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Edward Johnson, a Deming adherent who believes in system reform, challenges the policymakers in Atlanta: stop blaming the parents, stop tinkering, stop the disruption: instead, fix the system.
Georgia administered its standardized tests, the Criterion-referenced Competency Tests (CRCT), from spring, 1999, though spring, 2014, to elementary and middle school children. At just about every year along the way, APS leadership could have taken CRCT results as an assessment of the district as a system. Had they done that, then maybe APS leadership would have realized long ago that entering first graders were always ready for APS but APS was always not ready for the entering first graders, with respect to the district having the capability to sustain, let alone the capability to advance, the first graders’ learning competencies.
CRCT results showed time and again that APS lacks the capability to sustain students’ learning competencies beyond first grade, relative to the state. APS first grade as a system generally performed better than the state. (Note: systems perform, children learn.) Absent interpreting CRCT results as systemic assessment, APS leadership and many others make the leap to “supposing” the problem is “out there” with the parents of the children that lack early childhood education. Consequently, APS leadership continues to harry certain parents of young children to step up to the plate when those very parents are already at the plate. APS just can’t see that they are, in spite of their data-driven decision making. CRCT results held the opportunity for APS leadership to see, and to use, the results as assessment of the district as a system and not of the children and not of their parents and not of the teachers. CRCT results showed year after year that first graders were ready for APS but APS was not ready for first graders. And in that situation was a higher leverage point from which to move toward improving APS as a system.
But having missed that opportunity, we now have APS leadership that thinks turning the district into a Charter System will do the trick. It will not. It will not simply because turning APS into a Charter System epitomizes the very meaning of failure to understand what a system is. Worse, the whole school-reform and charter school garb clocking efforts to privatize public education epitomizes the “blame game” institutionalized especially in so-called urban districts, where ultimately great social harm will emerge because of it. Turning APS into a Charter System is a lower leverage point that can only aim for change — disruptive change, at that — but not improvement. Change inherently is nonaligned, but improvement inherently is aligned.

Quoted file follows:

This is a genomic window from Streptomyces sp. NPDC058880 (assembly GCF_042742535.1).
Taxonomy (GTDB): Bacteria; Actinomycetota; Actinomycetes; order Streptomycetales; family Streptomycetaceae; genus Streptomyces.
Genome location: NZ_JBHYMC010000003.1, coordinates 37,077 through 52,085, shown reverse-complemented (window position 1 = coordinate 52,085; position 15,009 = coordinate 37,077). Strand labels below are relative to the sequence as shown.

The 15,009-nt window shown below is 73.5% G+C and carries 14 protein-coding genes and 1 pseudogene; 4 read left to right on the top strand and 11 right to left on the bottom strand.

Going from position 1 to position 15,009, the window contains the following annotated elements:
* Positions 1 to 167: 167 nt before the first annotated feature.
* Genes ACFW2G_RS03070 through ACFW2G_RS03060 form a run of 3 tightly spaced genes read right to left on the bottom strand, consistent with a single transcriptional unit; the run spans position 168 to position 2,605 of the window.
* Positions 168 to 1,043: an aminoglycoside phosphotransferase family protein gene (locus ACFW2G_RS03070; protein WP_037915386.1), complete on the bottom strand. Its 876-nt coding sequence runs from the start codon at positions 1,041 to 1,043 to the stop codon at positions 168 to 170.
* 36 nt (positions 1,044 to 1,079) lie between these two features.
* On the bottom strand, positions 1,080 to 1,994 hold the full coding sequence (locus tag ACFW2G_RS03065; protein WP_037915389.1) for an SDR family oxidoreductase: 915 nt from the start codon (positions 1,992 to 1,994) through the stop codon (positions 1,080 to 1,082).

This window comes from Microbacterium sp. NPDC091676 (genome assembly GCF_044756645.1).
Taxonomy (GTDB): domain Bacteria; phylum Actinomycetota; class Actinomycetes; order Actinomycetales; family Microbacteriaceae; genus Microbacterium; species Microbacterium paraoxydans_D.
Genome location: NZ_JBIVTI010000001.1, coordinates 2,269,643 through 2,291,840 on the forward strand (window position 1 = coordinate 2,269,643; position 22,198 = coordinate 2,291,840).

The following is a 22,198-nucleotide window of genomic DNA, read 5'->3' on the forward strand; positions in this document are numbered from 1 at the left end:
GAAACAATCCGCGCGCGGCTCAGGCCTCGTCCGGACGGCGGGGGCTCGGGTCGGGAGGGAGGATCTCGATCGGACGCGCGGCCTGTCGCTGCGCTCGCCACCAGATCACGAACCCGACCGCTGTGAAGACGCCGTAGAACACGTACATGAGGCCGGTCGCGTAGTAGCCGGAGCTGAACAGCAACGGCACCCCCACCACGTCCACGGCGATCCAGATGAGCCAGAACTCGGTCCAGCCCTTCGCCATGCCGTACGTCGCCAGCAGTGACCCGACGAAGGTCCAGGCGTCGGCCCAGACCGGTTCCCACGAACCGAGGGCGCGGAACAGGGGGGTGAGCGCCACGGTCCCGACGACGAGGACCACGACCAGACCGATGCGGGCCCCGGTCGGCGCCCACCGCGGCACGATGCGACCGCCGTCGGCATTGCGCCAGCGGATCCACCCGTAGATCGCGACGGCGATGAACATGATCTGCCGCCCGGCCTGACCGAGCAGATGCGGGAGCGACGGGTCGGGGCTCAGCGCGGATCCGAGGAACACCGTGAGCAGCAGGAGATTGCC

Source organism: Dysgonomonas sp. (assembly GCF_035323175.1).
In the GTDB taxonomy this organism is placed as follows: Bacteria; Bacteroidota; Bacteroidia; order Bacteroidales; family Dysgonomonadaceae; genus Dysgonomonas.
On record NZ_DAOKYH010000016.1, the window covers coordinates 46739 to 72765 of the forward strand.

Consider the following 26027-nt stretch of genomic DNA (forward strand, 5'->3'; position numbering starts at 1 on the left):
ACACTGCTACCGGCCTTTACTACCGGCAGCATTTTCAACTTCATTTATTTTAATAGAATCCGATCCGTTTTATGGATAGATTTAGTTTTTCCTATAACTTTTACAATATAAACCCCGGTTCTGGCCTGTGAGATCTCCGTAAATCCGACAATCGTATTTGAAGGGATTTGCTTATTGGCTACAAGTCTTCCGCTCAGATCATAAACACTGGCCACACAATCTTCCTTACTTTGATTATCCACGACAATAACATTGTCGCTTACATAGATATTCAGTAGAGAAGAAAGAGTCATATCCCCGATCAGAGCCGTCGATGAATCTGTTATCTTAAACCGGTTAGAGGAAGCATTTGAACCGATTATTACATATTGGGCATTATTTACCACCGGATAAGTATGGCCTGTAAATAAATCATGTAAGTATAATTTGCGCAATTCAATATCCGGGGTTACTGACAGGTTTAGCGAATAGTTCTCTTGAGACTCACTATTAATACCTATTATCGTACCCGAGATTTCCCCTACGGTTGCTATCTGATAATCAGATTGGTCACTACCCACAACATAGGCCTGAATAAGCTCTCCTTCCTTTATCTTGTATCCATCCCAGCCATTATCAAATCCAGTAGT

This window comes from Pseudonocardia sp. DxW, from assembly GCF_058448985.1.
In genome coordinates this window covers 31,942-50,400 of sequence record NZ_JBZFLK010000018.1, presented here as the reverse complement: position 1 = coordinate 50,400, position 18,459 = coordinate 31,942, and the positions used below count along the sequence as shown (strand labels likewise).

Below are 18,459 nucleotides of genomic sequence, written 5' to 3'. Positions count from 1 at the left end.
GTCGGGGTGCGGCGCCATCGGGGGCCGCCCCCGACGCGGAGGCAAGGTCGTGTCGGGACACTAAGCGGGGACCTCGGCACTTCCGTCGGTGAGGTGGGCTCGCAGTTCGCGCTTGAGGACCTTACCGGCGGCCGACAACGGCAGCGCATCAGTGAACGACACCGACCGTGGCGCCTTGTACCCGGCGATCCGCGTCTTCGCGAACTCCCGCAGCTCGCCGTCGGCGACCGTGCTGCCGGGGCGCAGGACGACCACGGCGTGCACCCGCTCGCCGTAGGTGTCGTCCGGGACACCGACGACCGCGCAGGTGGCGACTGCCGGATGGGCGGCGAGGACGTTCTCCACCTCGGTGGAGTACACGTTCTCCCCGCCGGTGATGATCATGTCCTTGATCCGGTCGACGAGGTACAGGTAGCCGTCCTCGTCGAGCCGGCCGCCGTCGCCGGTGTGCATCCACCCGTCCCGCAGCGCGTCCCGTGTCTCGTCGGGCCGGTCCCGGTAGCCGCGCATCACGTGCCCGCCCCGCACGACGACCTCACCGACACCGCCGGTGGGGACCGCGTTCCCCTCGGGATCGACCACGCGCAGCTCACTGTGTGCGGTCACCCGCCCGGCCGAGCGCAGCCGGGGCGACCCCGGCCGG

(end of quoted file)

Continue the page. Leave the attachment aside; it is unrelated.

The kind of reductive, failure to understand what a system is thinking that has decided to turn APS into a Charter System is the very same kind of reductive thinking that has decided that Georgia needs a statewide “Opportunity School District” (OSD) like that of New Orleans’ post-Katrina Recovery School District (RSD).
And it is the kind of reductive thinking that, on the one hand, sees no contradiction in striving to “offer better opportunities for ‘historically underserved’ children” and, on the other hand, subjecting those children to a computer-adaptive assessment system that “allows students and teachers to better predict performance on high stakes tests.” Why would APS leadership want to do that, but for mistakenly believing doing so embodies normal ethics and mores? “One man cannot do right in one department of life whilst he is occupied in doing wrong in any other department. Life is one indivisible whole” (Mahatma Gandhi).
APS leadership has yet to realize, let alone to understand, that the problem is “in here, with us” and not “out there,” with the parents. So, please APS, enough with the harrying of parents of children supposedly lacking early childhood education. It’s the children’s job to harry their parents, not yours.
Advocate for Quality in Public Education
(404) 505-8176 | [email protected]
“There is no difference in culture between the things that actually count.”
–W. Edwards Deming